Live the Greek life in fraternities, sororities


Courtesy NIU

Sigma Nu and Phi Sigma Kappa fraternities face off in a game of Tug of War Greek life’s annual Tugs event in Spring of 2019.

By Ashley Dwy

DeKALB – Greek life plays a big role in many students’ lives in regards to the college experience. Because of their use of the Greek alphabet for their names, it may seem a little intimidating at first to understand Greek life.

There are four organizations that each Greek chapter at NIU falls under: United Greek Council, Interfraternity Council, National Panhellenic Conference, and the National Pan-Hellenic Council. 

United Greek Council 

The United Greek Council at NIU has 15 organizations, including men’s fraternities, women’s sororities and coed fraternities. Groups can range from three to 40 people and each chapter has a multiculturalism value. 

The United Greek Council, for example, has an Asian interest Greek chapter, Alpha Phi Gamma. Alpha Phi Gamma is not exclusive, but they focus on and raise awareness for the Asian community, Zoe Bragas, vice president of Alpha Phi Gamma, said.

Kappa Pi Beta, another Asian interest fraternity, has six pillars that drive them: academic excellence, philanthropy, cultural awareness, professionalism, etiquette and brotherhood. 

Philanthropy takes on a big role in many sororities and fraternities. Alpha Sigma Omega focuses on raising awareness for child abuse prevention. They have an annual Angel Tree event at the beginning of December that they coordinate with the Child Abuse Prevention Center.

There are a lot of opportunities to serve the community and speak out for personal values, Bragas said. She was able to speak at a vigil for the Stop Asian Hate movement in March.

Interfraternity Council 

The Interfraternity Council (IFC) oversees 11 fraternities at NIU. They act as a type of governing board, Jake Ecklund, president of Sigma Alpha Epsilon, said. 

Groups can range from 12 to 65 people and each chapter strives for academic excellence, serves the community through volunteerism and fosters a sense of brotherhood within their groups and with the overall community. 

National Panhellenic Conference

There are five National Panhellenic Conference sororities with one local service sorority and two national Latina interest sororities. Groups can range from 12 to 69 people. The Panhellenic Conference’s goal is to assist their member organizations in cooperating with colleges and universities and to foster interfraternal relationships, according to the National Panhellenic Conference’s website.

National Pan-Hellenic Council

The National Pan-Hellenic Council is home to the “Divine Nine,” which are historically African American fraternities and sororities.There are three women’s sororities and five men’s fraternities at NIU and chapters range from three to 25 members. They recruit year round and students must have at least 15 academic credit hours in order to be eligible to join.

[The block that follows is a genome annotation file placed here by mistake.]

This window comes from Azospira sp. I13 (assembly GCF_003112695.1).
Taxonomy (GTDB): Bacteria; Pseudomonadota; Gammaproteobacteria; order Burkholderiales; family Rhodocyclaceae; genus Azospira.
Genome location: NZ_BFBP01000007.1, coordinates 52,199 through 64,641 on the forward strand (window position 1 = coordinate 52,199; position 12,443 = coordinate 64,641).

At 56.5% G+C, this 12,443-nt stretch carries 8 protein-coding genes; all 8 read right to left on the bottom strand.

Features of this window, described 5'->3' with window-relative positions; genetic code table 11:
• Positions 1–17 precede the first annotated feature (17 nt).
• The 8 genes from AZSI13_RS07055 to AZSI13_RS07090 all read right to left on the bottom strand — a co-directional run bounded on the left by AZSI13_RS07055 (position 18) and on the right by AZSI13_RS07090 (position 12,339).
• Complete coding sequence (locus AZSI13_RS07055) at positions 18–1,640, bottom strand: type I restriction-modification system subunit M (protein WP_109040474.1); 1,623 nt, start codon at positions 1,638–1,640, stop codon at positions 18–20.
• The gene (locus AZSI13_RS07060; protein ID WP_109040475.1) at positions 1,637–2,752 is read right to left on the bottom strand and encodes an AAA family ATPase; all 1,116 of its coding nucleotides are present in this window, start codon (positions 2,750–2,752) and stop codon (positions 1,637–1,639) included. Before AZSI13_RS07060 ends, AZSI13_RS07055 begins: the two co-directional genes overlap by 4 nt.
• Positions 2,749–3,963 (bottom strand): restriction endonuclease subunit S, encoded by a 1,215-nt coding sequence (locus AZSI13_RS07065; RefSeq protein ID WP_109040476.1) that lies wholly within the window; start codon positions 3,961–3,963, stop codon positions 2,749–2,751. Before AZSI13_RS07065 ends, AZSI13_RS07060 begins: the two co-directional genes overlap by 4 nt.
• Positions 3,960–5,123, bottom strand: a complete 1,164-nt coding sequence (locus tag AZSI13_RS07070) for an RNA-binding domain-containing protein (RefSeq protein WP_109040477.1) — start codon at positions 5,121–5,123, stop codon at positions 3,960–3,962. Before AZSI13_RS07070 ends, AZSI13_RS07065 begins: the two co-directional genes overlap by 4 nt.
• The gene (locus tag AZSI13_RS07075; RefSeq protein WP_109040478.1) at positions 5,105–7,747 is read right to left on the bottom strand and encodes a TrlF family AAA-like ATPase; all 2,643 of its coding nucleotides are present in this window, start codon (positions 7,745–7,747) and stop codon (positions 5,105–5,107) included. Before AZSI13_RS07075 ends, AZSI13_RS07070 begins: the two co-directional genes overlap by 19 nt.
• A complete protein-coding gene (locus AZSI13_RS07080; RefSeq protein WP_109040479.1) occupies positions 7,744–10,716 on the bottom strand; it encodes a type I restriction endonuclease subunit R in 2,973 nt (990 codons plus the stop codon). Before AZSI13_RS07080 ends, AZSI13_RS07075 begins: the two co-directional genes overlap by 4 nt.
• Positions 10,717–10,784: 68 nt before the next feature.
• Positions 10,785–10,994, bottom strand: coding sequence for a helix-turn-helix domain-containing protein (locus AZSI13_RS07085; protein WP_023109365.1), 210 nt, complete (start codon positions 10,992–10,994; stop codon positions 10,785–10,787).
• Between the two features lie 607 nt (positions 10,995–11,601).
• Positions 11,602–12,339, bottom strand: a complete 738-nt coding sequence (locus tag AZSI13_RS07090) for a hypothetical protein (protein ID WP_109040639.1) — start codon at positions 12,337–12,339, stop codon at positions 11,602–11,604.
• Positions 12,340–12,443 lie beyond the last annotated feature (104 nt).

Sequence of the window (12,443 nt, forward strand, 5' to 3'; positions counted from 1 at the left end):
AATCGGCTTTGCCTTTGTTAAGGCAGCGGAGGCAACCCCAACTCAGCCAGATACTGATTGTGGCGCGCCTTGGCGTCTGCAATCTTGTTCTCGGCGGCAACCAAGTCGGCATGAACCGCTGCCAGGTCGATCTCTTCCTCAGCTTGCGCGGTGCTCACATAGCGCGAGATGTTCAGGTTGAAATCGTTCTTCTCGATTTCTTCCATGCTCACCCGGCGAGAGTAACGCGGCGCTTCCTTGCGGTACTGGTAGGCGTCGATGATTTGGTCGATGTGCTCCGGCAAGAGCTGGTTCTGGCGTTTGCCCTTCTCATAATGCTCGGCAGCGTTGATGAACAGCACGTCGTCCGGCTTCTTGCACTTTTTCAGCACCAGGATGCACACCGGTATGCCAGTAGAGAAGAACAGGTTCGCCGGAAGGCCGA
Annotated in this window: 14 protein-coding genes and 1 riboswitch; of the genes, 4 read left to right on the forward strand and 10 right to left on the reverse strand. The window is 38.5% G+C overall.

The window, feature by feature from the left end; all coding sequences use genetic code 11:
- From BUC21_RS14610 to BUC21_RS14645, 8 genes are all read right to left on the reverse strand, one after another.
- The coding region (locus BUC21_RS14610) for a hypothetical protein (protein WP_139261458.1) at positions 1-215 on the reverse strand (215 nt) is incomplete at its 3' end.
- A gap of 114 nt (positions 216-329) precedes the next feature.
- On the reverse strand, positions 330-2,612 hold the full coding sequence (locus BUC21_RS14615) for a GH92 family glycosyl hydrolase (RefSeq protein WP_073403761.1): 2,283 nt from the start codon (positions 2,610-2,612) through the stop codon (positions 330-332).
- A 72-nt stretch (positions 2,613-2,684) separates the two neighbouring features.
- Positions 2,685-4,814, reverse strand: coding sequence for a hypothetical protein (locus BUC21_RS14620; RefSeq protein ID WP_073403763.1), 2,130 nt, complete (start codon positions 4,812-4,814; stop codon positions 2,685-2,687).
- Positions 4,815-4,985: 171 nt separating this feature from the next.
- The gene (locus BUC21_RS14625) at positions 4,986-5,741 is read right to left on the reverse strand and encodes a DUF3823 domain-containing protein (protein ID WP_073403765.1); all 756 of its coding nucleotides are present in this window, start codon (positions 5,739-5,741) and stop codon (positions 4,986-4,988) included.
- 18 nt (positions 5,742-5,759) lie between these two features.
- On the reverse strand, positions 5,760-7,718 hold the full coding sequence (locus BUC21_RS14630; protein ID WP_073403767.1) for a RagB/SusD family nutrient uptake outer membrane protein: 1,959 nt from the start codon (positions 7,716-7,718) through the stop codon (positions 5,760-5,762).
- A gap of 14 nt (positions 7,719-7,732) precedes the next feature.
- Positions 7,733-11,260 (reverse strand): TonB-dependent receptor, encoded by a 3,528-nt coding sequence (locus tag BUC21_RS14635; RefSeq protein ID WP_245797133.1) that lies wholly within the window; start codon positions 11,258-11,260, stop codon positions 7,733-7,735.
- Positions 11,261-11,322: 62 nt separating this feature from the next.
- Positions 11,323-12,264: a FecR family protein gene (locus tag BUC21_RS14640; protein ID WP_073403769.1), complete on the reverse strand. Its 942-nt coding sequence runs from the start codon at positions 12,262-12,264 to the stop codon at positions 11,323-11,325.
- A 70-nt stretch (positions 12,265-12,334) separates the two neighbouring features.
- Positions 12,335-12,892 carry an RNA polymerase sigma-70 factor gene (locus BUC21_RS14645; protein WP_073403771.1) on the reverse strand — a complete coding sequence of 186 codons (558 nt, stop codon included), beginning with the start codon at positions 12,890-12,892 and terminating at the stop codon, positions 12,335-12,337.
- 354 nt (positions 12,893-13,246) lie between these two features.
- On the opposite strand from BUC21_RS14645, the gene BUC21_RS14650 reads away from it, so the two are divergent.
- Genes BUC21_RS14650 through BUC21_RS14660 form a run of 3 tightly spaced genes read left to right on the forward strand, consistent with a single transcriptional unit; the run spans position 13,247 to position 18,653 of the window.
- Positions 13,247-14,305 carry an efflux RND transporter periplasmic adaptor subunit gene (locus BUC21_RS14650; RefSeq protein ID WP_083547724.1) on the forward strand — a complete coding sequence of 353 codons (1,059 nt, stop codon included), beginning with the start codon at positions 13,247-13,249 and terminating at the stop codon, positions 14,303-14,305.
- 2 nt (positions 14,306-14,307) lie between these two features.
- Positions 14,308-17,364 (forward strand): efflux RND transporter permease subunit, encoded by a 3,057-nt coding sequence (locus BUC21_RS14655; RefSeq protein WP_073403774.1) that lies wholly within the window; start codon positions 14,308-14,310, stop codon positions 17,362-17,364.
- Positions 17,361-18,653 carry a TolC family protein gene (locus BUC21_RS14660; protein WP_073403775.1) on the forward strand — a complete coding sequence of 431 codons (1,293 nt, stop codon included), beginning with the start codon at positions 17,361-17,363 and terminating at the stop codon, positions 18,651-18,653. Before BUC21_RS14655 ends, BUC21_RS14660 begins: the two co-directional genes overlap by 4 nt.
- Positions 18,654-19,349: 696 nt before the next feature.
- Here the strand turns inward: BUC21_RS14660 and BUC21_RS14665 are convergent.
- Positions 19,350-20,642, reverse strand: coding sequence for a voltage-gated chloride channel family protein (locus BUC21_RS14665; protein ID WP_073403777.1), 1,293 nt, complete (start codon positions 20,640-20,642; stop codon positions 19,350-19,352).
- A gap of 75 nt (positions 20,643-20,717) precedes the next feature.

The Pan-Hellenic Council has been working on the National Pan-Hellenic Council yard project since 2007. The council wanted a part of campus they could call their own and have gatherings for current members and alumni for homecoming and other events, according to NIU’s website. Currently, it is located on the north side of Stevenson C Tower.

To help out the yard project, students can purchase a brick and have it engraved on their site. The bricks will be laid to create a consistent patio for each organization.

Greek life and its organizations participate in many events both philanthropic and social based. (Northern Star File Photo)

Rush Week

To start the Greek life journey, there is typically a process for students to undergo. Most sororities and fraternities have a rush week where students can meet up with different chapters and decide which few they like best. 

“We have a rush process with full recruitment sponsored by the IFC,” Ecklund said. “You see all the different houses, then you’re initiated and if you want a leadership position you can shadow whatever position you want.”

This is a time for members and nonmembers to get to know each other and find out which chapter would suit them best. Rush week is usually held during the second week of classes each fall.

“There’s a period of time where all potential members meet each other and they meet us to see if (Alpha Phi Gamma) is a good fit,” Bragas said. “There’s no pressure. If we give them a bid they don’t have to be a part of the sorority.”

Alpha Sigma Omega does not have a rush week at all.

“When someone wants to join, they will join,” Ashley Mendoza, president of Alpha Sigma Omega, said. “We don’t pressure people to join.”

“Seeing the amount of diversity in (Kappa Pi Beta) and the different backgrounds the bros came from, getting to talk to them and really getting to know them… There really was a unique amalgam of brothers coming together,” Elias Ramirez, president of Kappa Pi Beta, said. “It made me feel like I was at home away from home even before I was part of the brotherhood.”

During Ecklund’s rush process, he said he liked how down-to-earth his brothers are.

“(My brothers) are going to be real 24/7, they’re straightforward, they’re not going to play you and act like someone else,” Ecklund said. “Others acted fake. Once you were initiated, they acted like a whole different person. Here, you know what you’re getting into.”

Sigma Alpha Epsilon is the largest fraternity in the nation by sheer numbers, Ecklund said. So, despite how big or small the chapter is, there is a connection to be built.

Alpha Sigma Omega is a smaller chapter by comparison, but Mendoza said she feels they have a closer bond as a smaller organization.

“We will have each other’s backs regardless of what happens,” Mendoza said.